Modern societies rely on the financial system to help spread capital efficiently throughout the econoiny. A modern financial system performs several crucial roles in spreading capital, including transfelTing resources across time and space, managing risk, clearing and settling payments, poohing resources, and providing information, (7) Banks are key players in the financial system, and they help mitigate the significant informational costs of assessing and monitoring the creditworthiness of borrowers. (8) Another important function of the modern financial system, and one traditionally performed only by commercial banks, is "maturity transformation" (9)--the process by which banks accept short-term debts, such as deposits payable on demand, and use these funds to make longer-term loans to borrowers. (10) Section 1.A explains the nature and inherent risks of maturity transformation, and Section I.B describes the regulatory responses to these risks. This discussion frames the detailed analysis of the LCR in Part II.

    1. Maturity Transformation and Financial Instability

      The following example illustrates the maturity transformation process: A bank accepts $1,000 in demand deposits from each of 1,000 depositors. By the terms of the contracts between each depositor and the bank, a demand-deposit holder has the right to withdraw his or her funds "on demand"--that is, at any time. These deposits appear on the bank's balance sheet as a $1 million liability: the demand-deposit contract sets up a creditor-debtor relationship between the bank and the depositor, with the bank as debtor and the depositor as creditor. Depositors withdraw and add money to their deposit accounts as they save and consume. In this way, the $1 million liability on the bank's balance sheet fluctuates over time.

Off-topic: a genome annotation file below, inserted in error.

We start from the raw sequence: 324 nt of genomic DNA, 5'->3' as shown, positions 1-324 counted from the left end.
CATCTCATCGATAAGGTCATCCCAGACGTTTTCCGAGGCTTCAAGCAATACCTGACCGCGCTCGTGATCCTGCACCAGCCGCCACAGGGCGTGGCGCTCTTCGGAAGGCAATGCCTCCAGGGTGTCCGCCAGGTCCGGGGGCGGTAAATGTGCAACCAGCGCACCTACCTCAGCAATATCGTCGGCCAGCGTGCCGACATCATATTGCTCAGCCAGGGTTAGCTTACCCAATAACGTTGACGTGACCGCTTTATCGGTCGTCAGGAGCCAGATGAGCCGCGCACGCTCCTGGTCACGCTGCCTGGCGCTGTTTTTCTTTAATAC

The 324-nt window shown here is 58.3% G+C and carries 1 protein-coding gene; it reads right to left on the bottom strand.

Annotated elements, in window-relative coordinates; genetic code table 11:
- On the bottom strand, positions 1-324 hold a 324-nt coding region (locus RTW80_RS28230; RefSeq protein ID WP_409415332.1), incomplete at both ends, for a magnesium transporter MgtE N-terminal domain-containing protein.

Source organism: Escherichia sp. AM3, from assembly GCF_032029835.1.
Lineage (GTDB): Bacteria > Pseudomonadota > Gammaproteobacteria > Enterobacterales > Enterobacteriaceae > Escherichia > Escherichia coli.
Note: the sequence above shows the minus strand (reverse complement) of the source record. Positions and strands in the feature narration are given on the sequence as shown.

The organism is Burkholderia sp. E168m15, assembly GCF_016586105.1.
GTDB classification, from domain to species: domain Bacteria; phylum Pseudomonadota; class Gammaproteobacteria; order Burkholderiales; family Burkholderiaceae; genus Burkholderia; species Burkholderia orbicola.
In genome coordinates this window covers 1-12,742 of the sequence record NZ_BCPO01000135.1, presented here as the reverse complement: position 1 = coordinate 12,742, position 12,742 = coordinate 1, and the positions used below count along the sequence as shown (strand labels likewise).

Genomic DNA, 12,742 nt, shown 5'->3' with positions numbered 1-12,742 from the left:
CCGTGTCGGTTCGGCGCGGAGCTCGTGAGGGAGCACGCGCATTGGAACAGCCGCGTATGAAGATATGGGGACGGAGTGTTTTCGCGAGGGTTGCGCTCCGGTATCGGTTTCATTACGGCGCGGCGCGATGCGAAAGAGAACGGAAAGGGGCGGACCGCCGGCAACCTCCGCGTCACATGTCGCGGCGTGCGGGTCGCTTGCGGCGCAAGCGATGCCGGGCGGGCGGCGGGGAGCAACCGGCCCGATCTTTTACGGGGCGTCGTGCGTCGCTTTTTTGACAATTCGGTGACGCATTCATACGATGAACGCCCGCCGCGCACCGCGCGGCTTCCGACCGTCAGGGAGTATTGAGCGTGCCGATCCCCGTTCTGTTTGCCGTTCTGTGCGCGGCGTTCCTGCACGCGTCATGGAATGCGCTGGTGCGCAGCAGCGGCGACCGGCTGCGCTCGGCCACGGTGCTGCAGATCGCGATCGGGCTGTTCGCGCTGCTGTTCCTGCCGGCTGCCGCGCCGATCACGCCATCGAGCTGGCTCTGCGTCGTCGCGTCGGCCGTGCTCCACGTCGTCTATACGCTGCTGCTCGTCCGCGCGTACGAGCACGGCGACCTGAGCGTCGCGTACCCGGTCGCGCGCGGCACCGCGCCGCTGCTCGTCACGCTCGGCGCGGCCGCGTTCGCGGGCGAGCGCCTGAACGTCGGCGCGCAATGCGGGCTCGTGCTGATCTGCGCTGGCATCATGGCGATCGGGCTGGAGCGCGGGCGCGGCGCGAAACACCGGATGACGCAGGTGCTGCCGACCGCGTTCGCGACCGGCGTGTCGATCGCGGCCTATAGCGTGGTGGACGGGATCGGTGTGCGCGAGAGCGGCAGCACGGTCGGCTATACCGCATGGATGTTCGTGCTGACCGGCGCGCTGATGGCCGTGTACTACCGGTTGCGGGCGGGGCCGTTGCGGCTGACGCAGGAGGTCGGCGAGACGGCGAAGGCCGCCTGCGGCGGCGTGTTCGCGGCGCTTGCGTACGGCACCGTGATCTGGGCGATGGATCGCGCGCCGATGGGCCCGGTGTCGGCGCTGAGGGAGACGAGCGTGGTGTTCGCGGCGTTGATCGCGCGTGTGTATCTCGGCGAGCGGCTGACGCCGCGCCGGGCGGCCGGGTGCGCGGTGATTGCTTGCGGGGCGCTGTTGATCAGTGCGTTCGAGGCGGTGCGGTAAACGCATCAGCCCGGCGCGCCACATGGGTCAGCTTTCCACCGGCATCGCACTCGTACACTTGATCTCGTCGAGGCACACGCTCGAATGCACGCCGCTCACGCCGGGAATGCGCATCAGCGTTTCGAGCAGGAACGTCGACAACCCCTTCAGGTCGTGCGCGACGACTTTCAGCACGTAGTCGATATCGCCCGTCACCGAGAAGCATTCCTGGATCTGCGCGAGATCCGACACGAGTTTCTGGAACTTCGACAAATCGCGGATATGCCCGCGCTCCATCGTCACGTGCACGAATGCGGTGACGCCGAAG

However, if the depositors' additions to and withdrawals from the accounts are random, there forms within the demand deposits a portion of funds that is statistically stable. (11) Returning to the example in the previous paragraph, assume the bank has determined that $800,000 of the $1 million deposit is stable. The bank then makes $800,000 in mortgage loans to individuals and keeps the remainder of the money as cash in its vaults or securities that are readily convertible into cash, such as U.S. government debt. The mortgage borrowers agree to pay back principal and interest over thirty years. The bank uses the cash and liquid securities to satisfy day-today customer withdrawal requests. The bank's common stockholders invest cash in the amount of $32,000 to absorb losses from bad mortgage loans. This amount appears on the bank's balance sheet as $32,000 in shareholders' equity. The balance sheet of the example bank is given below:

      Table 1 Example Bank Balance Sheet Assets Cash and Liquid Securities = $232,000 Thirty-Year Mortgages = $800,000 Total = $1,032,000 Liabilities and Shareholder's Equity Demand Deposits = $1,000,000 Common Stock = $32,000 Total = $1,032,000 Through this process, the bank has transformed short-term obligations (demand deposits) into long-term obligations (thirty-year mortgages). This insight--that in normal times, stability emerges from the random, independent interactions of a large collection of depositors--forms the basis for the maturity transformation process.